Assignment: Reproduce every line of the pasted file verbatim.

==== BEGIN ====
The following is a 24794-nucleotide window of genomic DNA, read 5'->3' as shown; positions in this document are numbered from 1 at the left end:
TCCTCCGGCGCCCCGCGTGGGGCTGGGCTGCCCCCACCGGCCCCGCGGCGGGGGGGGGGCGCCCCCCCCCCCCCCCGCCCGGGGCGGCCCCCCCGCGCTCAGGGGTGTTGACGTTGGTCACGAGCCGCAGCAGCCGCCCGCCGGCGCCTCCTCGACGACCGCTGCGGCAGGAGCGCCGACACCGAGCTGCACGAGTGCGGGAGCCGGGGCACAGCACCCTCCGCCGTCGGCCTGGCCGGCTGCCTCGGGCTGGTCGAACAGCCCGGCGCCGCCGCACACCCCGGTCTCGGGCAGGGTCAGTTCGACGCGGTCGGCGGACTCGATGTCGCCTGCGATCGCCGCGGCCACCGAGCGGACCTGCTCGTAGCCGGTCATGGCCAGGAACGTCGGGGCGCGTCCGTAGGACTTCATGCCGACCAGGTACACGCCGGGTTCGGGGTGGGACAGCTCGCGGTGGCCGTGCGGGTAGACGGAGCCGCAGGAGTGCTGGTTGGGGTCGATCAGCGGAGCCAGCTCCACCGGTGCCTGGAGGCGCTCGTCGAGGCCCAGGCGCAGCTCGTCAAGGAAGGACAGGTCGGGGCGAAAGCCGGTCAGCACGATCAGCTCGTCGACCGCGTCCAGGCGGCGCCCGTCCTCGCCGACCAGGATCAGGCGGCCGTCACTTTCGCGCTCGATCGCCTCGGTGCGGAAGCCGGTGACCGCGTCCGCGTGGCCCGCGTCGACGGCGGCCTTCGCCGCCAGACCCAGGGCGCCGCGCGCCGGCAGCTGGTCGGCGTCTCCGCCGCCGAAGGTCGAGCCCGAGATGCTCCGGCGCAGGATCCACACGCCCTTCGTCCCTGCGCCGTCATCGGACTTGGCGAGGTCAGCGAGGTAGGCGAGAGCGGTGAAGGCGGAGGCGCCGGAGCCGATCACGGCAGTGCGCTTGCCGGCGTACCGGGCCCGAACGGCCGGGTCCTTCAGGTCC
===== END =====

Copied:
The following is a 24794-nucleotide window of genomic DNA, read 5'->3' as shown; positions in this document are numbered from 1 at the left end:
TCCTCCGGCGCCCCGCGTGGGGCTGGGCTGCCCCCACCGGCCCCGCGGCGGGGGGGGGGCGCCCCCCCCCCCCCCCGCCCGGGGCGGCCCCCCCGCGCTCAGGGGTGTTGACGTTGGTCACGAGCCGCAGCAGCCGCCCGCCGGCGCCTCCTCGACGACCGCTGCGGCAGGAGCGCCGACACCGAGCTGCACGAGTGCGGGAGCCGGGGCACAGCACCCTCCGCCGTCGGCCTGGCCGGCTGCCTCGGGCTGGTCGAACAGCCCGGCGCCGCCGCACACCCCGGTCTCGGGCAGGGTCAGTTCGACGCGGTCGGCGGACTCGATGTCGCCTGCGATCGCCGCGGCCACCGAGCGGACCTGCTCGTAGCCGGTCATGGCCAGGAACGTCGGGGCGCGTCCGTAGGACTTCATGCCGACCAGGTACACGCCGGGTTCGGGGTGGGACAGCTCGCGGTGGCCGTGCGGGTAGACGGAGCCGCAGGAGTGCTGGTTGGGGTCGATCAGCGGAGCCAGCTCCACCGGTGCCTGGAGGCGCTCGTCGAGGCCCAGGCGCAGCTCGTCAAGGAAGGACAGGTCGGGGCGAAAGCCGGTCAGCACGATCAGCTCGTCGACCGCGTCCAGGCGGCGCCCGTCCTCGCCGACCAGGATCAGGCGGCCGTCACTTTCGCGCTCGATCGCCTCGGTGCGGAAGCCGGTGACCGCGTCCGCGTGGCCCGCGTCGACGGCGGCCTTCGCCGCCAGACCCAGGGCGCCGCGCGCCGGCAGCTGGTCGGCGTCTCCGCCGCCGAAGGTCGAGCCCGAGATGCTCCGGCGCAGGATCCACACGCCCTTCGTCCCTGCGCCGTCATCGGACTTGGCGAGGTCAGCGAGGTAGGCGAGAGCGGTGAAGGCGGAGGCGCCGGAGCCGATCACGGCAGTGCGCTTGCCGGCGTACCGGGCCCGAACGGCCGGGTCCTTCAGGTCC